Our Top 5 Colleges for Online Accounting Degrees in 2023
For prospective students in Your State
Online Accounting Degree Guide helps prospective students compare colleges and degree programs.
To keep our site free to use, we collect revenue when consumers are referred to our sponsored schools. Such revenue impacts the placement and ranking of schools. The schools included on this website do not represent every school available in the marketplace.
Any reviews or ratings are written to add value for our visitors. We aim to make it easier for prospective students to decide on the best school for their needs.
We did not find any colleges at this time
We built this website with one mission: to connect the right students with the right schools. We recognize that people from all walks of life -- from single parents, to new high school grads, to those looking to switch careers -- have the same challenges in common: the need for more time and money.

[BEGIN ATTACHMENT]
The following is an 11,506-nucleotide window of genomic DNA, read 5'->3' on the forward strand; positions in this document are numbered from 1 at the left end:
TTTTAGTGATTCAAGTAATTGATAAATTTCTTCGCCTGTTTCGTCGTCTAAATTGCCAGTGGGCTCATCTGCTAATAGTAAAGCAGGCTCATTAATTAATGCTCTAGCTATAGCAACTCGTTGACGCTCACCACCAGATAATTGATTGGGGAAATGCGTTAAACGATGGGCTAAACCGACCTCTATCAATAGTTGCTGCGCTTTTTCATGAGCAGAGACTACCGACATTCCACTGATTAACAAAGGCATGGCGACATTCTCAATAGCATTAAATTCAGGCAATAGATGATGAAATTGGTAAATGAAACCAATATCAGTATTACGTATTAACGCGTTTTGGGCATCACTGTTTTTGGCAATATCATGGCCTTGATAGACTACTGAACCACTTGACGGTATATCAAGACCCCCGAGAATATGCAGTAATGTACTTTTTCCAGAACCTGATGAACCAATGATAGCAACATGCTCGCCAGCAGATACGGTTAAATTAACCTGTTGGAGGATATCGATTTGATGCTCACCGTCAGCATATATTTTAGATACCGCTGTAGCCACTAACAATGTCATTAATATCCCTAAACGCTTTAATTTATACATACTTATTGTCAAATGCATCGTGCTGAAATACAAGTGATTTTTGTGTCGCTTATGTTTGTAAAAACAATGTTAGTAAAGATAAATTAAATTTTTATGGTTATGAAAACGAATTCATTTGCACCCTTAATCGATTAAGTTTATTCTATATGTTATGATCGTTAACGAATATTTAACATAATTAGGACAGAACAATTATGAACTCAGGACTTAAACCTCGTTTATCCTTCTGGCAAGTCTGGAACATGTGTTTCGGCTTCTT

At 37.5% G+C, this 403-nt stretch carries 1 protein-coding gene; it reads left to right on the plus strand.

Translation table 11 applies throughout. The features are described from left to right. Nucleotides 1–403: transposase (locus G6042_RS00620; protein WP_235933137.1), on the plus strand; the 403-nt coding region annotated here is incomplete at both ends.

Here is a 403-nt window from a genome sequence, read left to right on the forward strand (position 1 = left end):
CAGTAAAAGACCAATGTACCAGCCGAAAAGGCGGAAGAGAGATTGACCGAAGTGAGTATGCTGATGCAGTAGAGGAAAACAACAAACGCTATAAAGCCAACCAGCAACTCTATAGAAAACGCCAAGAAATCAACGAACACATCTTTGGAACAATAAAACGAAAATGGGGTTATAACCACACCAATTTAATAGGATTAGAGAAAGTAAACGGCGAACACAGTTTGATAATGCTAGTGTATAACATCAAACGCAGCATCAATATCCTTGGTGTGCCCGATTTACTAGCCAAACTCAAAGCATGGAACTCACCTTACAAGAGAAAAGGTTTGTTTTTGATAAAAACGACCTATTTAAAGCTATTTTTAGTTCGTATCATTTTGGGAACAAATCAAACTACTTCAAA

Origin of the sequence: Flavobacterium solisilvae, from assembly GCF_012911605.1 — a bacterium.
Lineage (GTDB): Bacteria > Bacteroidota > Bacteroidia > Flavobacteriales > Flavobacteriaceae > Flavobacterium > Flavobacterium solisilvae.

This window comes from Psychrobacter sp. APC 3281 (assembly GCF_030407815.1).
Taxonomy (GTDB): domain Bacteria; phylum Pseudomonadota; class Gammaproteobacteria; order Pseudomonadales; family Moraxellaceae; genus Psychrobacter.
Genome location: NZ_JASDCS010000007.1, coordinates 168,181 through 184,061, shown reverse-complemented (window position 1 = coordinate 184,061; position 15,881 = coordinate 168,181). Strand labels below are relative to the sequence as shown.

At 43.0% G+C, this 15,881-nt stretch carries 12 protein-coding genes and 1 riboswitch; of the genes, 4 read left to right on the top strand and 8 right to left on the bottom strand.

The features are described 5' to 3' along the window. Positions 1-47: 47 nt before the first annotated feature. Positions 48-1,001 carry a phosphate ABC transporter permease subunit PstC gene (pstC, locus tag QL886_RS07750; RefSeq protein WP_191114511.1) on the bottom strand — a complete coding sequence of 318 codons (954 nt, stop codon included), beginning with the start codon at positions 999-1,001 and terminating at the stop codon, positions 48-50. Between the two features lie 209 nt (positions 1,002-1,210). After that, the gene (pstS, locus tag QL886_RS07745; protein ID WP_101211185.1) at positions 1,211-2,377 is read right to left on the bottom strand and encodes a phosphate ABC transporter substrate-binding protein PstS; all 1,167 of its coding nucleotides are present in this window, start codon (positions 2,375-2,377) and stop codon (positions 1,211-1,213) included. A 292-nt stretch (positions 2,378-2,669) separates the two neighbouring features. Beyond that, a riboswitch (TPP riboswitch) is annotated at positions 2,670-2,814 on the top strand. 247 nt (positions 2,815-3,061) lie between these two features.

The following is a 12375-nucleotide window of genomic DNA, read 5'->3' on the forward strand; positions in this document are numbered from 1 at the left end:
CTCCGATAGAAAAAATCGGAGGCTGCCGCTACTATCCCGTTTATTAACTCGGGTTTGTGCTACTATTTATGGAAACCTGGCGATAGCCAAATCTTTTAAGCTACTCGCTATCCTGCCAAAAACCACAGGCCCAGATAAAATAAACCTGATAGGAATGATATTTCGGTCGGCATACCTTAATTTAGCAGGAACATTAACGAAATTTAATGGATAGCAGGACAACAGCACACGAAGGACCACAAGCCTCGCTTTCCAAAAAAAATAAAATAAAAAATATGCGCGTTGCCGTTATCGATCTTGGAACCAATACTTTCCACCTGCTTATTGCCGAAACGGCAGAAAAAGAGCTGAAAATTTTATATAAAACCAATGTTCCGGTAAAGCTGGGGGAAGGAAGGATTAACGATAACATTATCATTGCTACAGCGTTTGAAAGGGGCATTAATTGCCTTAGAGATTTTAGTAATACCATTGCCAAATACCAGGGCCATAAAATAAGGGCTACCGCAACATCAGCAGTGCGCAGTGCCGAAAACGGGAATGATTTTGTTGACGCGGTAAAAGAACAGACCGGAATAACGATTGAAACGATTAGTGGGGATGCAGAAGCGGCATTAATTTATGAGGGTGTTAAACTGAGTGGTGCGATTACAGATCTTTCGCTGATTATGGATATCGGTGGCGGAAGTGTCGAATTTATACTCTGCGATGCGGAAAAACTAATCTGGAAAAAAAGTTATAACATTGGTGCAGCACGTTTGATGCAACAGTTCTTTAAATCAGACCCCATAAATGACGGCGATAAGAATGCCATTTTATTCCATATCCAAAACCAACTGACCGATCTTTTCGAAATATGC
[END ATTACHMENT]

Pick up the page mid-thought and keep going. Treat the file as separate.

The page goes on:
That is why we have done some of the legwork for you and assembled this list of the Top 5 Colleges for Accounting Degree Programs. Many offer classes that are 100 percent online, with flexible schedules, making it easier to fit achieving your goals into your busy life. We also focus on those with relatively more affordable tuition, including colleges and universities offering financial assistance to those who qualify. Together, we hope that this list starts you on your path to success.
What are the best Accounting degrees of 2023 for careers projected to grow?
Though people can hold various occupations outside of their area of study, many work as accountants or auditors.